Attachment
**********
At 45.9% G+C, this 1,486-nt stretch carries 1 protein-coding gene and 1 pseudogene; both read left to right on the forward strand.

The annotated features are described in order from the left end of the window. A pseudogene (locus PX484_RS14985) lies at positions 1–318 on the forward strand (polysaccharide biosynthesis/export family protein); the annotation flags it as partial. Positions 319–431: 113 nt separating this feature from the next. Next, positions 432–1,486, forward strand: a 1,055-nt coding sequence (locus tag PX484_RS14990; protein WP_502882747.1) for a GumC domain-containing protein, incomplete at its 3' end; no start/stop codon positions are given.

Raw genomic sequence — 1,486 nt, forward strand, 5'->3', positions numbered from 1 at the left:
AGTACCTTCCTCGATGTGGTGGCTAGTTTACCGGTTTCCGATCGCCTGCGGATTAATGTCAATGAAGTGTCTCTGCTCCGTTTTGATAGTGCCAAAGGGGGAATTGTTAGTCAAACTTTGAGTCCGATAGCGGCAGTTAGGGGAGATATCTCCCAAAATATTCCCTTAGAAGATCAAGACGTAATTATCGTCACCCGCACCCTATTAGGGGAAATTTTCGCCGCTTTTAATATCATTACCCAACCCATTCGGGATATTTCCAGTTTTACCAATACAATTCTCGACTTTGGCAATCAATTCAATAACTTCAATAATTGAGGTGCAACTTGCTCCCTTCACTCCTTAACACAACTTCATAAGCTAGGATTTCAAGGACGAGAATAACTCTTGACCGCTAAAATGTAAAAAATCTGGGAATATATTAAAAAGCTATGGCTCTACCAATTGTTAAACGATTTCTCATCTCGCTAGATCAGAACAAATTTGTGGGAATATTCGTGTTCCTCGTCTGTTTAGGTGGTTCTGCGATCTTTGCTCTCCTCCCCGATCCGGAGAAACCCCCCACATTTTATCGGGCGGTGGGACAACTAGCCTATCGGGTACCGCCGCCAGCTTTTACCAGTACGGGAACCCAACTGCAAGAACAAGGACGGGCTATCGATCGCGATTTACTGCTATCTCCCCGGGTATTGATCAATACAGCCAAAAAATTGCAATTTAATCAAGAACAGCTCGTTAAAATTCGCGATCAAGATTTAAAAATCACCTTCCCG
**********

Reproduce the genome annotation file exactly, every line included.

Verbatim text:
At 45.9% G+C, this 1,486-nt stretch carries 1 protein-coding gene and 1 pseudogene; both read left to right on the forward strand.

The annotated features are described in order from the left end of the window. A pseudogene (locus PX484_RS14985) lies at positions 1–318 on the forward strand (polysaccharide biosynthesis/export family protein); the annotation flags it as partial. Positions 319–431: 113 nt separating this feature from the next. Next, positions 432–1,486, forward strand: a 1,055-nt coding sequence (locus tag PX484_RS14990; protein WP_502882747.1) for a GumC domain-containing protein, incomplete at its 3' end; no start/stop codon positions are given.

Raw genomic sequence — 1,486 nt, forward strand, 5'->3', positions numbered from 1 at the left:
AGTACCTTCCTCGATGTGGTGGCTAGTTTACCGGTTTCCGATCGCCTGCGGATTAATGTCAATGAAGTGTCTCTGCTCCGTTTTGATAGTGCCAAAGGGGGAATTGTTAGTCAAACTTTGAGTCCGATAGCGGCAGTTAGGGGAGATATCTCCCAAAATATTCCCTTAGAAGATCAAGACGTAATTATCGTCACCCGCACCCTATTAGGGGAAATTTTCGCCGCTTTTAATATCATTACCCAACCCATTCGGGATATTTCCAGTTTTACCAATACAATTCTCGACTTTGGCAATCAATTCAATAACTTCAATAATTGAGGTGCAACTTGCTCCCTTCACTCCTTAACACAACTTCATAAGCTAGGATTTCAAGGACGAGAATAACTCTTGACCGCTAAAATGTAAAAAATCTGGGAATATATTAAAAAGCTATGGCTCTACCAATTGTTAAACGATTTCTCATCTCGCTAGATCAGAACAAATTTGTGGGAATATTCGTGTTCCTCGTCTGTTTAGGTGGTTCTGCGATCTTTGCTCTCCTCCCCGATCCGGAGAAACCCCCCACATTTTATCGGGCGGTGGGACAACTAGCCTATCGGGTACCGCCGCCAGCTTTTACCAGTACGGGAACCCAACTGCAAGAACAAGGACGGGCTATCGATCGCGATTTACTGCTATCTCCCCGGGTATTGATCAATACAGCCAAAAAATTGCAATTTAATCAAGAACAGCTCGTTAAAATTCGCGATCAAGATTTAAAAATCACCTTCCCG